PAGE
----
There's no 'brand' to protect when you're the only group putting on these races. I highly doubt a competing sanction is going to come online and start running an separate SX series. It's a money grab, and both ends of it seem to be the beneficiaries. Were there riders who requested these 'certifications' be put into place for safety reasons? I doubt it. We have two races in Florida that have been UCI races for the past couple of years. It would be a shame to lose the international flavor that accompanies a UCI race (ie, pro's from all over the world on your home track), but I guess we will have to see how this shakes out.
QUOTE (reedhamilton @ Sep 17 2012, 08:43 PM)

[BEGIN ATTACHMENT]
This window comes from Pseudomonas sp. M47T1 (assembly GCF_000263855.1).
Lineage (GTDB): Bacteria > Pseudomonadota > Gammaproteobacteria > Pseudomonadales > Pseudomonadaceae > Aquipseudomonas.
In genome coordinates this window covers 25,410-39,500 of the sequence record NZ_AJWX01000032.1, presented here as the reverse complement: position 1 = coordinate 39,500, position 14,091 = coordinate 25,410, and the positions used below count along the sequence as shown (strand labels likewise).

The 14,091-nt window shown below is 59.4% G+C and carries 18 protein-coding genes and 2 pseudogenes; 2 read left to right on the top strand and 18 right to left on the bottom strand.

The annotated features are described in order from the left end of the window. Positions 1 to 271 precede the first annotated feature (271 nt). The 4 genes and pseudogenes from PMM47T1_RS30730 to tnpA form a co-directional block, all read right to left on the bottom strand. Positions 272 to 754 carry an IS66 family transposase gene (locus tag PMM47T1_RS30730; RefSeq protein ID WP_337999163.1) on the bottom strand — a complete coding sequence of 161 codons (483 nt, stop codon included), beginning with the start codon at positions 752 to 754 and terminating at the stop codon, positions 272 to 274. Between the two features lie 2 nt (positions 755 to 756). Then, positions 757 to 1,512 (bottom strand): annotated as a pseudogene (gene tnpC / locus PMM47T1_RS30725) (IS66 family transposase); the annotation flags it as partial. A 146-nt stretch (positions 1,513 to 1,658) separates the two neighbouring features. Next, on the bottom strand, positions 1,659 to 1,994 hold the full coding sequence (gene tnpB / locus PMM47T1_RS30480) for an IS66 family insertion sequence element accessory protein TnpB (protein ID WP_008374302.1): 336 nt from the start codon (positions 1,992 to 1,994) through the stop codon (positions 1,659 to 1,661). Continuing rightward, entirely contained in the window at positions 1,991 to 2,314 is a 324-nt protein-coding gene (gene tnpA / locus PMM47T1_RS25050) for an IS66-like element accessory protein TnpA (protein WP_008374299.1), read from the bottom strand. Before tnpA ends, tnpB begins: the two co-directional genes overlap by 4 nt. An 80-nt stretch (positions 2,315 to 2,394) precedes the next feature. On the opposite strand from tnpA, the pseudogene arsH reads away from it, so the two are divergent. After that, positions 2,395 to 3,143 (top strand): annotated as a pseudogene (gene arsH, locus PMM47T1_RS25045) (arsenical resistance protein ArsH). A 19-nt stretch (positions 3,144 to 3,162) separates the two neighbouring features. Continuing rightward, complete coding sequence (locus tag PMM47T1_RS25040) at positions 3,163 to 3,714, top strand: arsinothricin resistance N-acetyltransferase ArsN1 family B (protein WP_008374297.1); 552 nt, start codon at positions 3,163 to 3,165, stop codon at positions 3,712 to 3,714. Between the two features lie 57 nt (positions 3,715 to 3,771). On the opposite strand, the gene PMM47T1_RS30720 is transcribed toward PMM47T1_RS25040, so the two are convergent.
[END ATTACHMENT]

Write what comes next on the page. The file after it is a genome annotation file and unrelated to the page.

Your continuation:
Track certification is nothing more than a way for UCI to protect their brand. The certificate is only required if you want UCI sanctioning of your world championship, world cup, continental, international, or national event. Not holding one of those events or don't care for the UCI brand? No certification necessary.
And they are a non-profit making, non-governmental association. So they are free to choose whomever they like to build or upgrade UCI-certified tracks. They had already created a formal partnership with Elite Trax back in 2010, so it is only natural for ET to oversee any track certification. And why not? They've been working with them unofficially for 10 years. Why not go with somebody you know and trust?
Now how all this affects the USA BMX Pro UCI Series - that could get interesting. Especially a few years from now when the Rio 2016 qualification process begins.